And you people have the gall to accuse them of cowardice, simply because they disagree with you? If the USA wants other countries electorates to back them up, really back them up, you guys need to do some convincing. It's not that people are cowards. Its that people disagree with you. You've got a tough job, mind. The Europress isn't exactly favourable to the US. But cowardice? These bloggers are not convincing anybody. If the people who make these opinions actually want allies, I suggest they either say some more positive things, educate themselves about how the Spanish have been staunch against terror since before the average US citizen even knew what terror was, or if they can't manage that, bite their damn lip and shut up. Because I have read some crap in my lifetime, but the above posts? Reek of arrogance, ignorance, intolerance, and probably a dozen other negative words I can't be bothered to think up right now.

    I will repeat - Someone who does not agree with you about how to deal with terrorism is not necessarily a coward. When that someone has been enduring a terror campaign which is probably beyond American comprehension, to be blunt - I'm not talking about the US army who do have counterterror experience, I'm talking about US society which, pre 9/11, was blissfully and happily ignorant about what real terror is while Spanish officials were getting car bombed - having a few armchair warriors on the internet fulminating like this because another country has the temerity to disagree with you, well, to be honest it makes me sick.

    Also, your not going to win buddies with that attitude. Steven Den Beste for example (Who likes to say the French - the guys who butchered Algerians by the thousand, blew up a Greenpeace ship that got in their way, and pressgang nutcases from all over the world into the Foreign Legion - are effeminate, mainly because of their political views - and God knows, I'm no Francophile) makes it very plain that really, he doesn't want European help, and he's proud of that fact. Given that attitude - what do you expect? Instant agreement with every American policy, just because? Scorn in, backup out?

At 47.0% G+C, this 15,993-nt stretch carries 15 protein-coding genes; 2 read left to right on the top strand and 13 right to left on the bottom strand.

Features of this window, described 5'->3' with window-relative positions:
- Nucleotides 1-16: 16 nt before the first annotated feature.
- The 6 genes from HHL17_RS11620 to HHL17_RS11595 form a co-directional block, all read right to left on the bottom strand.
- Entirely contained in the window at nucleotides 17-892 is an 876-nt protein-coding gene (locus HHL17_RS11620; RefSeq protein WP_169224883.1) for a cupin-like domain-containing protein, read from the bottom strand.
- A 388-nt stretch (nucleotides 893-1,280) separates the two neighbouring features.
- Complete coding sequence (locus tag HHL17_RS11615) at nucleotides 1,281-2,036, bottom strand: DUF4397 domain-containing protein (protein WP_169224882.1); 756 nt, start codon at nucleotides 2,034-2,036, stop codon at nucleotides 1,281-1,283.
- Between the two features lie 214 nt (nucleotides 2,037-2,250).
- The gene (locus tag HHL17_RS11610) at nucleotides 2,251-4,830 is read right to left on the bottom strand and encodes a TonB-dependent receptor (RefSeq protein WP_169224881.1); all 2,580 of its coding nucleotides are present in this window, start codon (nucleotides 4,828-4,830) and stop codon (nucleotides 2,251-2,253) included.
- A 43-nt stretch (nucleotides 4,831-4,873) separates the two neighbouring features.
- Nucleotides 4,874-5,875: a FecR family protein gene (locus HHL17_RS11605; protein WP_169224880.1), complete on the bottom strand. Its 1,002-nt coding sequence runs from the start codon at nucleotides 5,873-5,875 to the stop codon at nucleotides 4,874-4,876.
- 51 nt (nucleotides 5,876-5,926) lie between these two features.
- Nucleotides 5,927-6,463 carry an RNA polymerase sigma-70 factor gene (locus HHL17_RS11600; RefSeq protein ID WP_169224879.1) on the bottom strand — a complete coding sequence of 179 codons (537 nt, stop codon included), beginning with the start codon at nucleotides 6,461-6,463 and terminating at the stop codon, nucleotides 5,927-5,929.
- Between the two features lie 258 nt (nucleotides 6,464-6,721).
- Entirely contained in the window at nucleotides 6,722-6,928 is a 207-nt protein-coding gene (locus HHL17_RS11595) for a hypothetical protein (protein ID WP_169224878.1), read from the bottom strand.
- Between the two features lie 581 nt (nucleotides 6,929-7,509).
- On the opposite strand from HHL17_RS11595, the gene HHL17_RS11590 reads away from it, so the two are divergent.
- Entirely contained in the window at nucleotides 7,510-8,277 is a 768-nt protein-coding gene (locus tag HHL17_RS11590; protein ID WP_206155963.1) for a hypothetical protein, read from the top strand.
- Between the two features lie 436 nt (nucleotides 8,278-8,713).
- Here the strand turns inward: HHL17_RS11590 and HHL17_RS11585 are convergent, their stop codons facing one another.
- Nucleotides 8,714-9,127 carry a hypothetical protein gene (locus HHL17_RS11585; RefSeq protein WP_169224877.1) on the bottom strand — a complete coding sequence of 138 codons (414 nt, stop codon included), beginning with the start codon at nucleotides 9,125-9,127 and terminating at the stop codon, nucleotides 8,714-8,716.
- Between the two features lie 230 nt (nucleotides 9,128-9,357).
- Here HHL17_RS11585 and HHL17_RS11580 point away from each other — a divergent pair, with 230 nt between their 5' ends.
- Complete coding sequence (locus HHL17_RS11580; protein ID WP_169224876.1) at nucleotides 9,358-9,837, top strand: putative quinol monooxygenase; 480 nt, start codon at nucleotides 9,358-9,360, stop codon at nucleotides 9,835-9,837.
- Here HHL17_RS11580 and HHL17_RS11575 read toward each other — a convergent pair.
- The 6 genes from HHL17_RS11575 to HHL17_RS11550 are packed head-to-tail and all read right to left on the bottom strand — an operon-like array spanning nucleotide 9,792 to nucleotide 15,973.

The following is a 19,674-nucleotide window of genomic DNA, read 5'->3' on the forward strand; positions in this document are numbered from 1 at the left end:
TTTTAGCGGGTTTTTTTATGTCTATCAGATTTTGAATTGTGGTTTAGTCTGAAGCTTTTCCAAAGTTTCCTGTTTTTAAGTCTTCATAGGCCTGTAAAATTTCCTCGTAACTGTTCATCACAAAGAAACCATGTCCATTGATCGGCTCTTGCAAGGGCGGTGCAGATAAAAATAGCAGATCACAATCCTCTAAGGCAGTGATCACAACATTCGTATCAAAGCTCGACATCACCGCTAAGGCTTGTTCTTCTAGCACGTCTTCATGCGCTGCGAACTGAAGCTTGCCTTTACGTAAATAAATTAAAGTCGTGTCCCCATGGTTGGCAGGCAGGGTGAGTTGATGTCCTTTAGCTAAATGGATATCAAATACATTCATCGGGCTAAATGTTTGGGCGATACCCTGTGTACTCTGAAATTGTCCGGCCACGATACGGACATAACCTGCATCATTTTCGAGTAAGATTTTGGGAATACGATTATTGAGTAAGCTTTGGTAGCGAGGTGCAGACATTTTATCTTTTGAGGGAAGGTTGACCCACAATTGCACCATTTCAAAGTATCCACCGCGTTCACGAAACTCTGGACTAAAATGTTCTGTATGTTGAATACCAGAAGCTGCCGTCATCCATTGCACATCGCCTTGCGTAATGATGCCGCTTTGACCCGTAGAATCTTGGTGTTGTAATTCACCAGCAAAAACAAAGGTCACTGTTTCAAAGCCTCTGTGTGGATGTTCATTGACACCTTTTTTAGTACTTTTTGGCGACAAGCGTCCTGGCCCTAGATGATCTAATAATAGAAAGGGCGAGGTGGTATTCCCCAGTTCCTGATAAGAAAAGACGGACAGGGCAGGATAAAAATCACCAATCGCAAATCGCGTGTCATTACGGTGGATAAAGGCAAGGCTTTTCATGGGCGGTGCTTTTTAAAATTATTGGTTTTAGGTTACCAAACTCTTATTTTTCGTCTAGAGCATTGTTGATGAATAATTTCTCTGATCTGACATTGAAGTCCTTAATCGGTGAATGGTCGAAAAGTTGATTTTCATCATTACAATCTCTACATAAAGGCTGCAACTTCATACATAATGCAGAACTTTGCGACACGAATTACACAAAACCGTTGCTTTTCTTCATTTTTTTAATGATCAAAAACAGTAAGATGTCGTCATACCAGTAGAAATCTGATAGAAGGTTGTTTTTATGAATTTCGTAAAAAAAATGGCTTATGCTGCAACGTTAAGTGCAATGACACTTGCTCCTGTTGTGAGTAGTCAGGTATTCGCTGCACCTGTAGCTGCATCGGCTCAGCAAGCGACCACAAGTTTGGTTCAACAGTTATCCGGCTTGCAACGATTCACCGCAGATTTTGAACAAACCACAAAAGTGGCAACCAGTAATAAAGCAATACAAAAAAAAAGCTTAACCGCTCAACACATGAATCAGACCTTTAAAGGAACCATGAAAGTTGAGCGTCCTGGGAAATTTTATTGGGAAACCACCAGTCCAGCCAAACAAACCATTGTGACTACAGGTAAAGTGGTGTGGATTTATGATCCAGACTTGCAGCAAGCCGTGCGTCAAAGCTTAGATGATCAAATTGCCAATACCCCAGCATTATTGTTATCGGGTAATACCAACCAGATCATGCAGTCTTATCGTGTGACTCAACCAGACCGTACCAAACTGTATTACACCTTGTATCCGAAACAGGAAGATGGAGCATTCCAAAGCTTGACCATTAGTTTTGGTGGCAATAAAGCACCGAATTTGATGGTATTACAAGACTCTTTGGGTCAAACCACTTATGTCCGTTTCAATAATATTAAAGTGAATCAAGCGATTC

It doesn't work like that guys. I'm sorry.

    If any Americans read this, I'm real curious what you think, am I way off base here? Email me, I'm curious.

       Monday, January 05, 2004
    Well, I'm back from a Christmas of debauchery and drink (not a traditional Christmas at all, I'm afraid), and back reading the news once more.

    Soon as I turned to NRO I promptly found something that caused one of my brows to arch in this VDH piece.

    Most of it, as per usual, I agree with, so I'm only nitpicking again.

    Instead, the elite Westerner talks about “occupied lands” from which Israel has been attacked four times in the last 60 years — in a manner that Germans do not talk about an occupied West they coughed up to France or an occupied East annexed by Poland. Russia lectures about Jenin, but rarely its grab of Japanese islands. Turkey is worried about the West Bank, but not its swallowing much of Cyprus. China weighs in about Palestinian sovereignty but not the entire culture of Tibet; some British aristocrats bemoan Sharon’s supposed land grab, but not Gibraltar.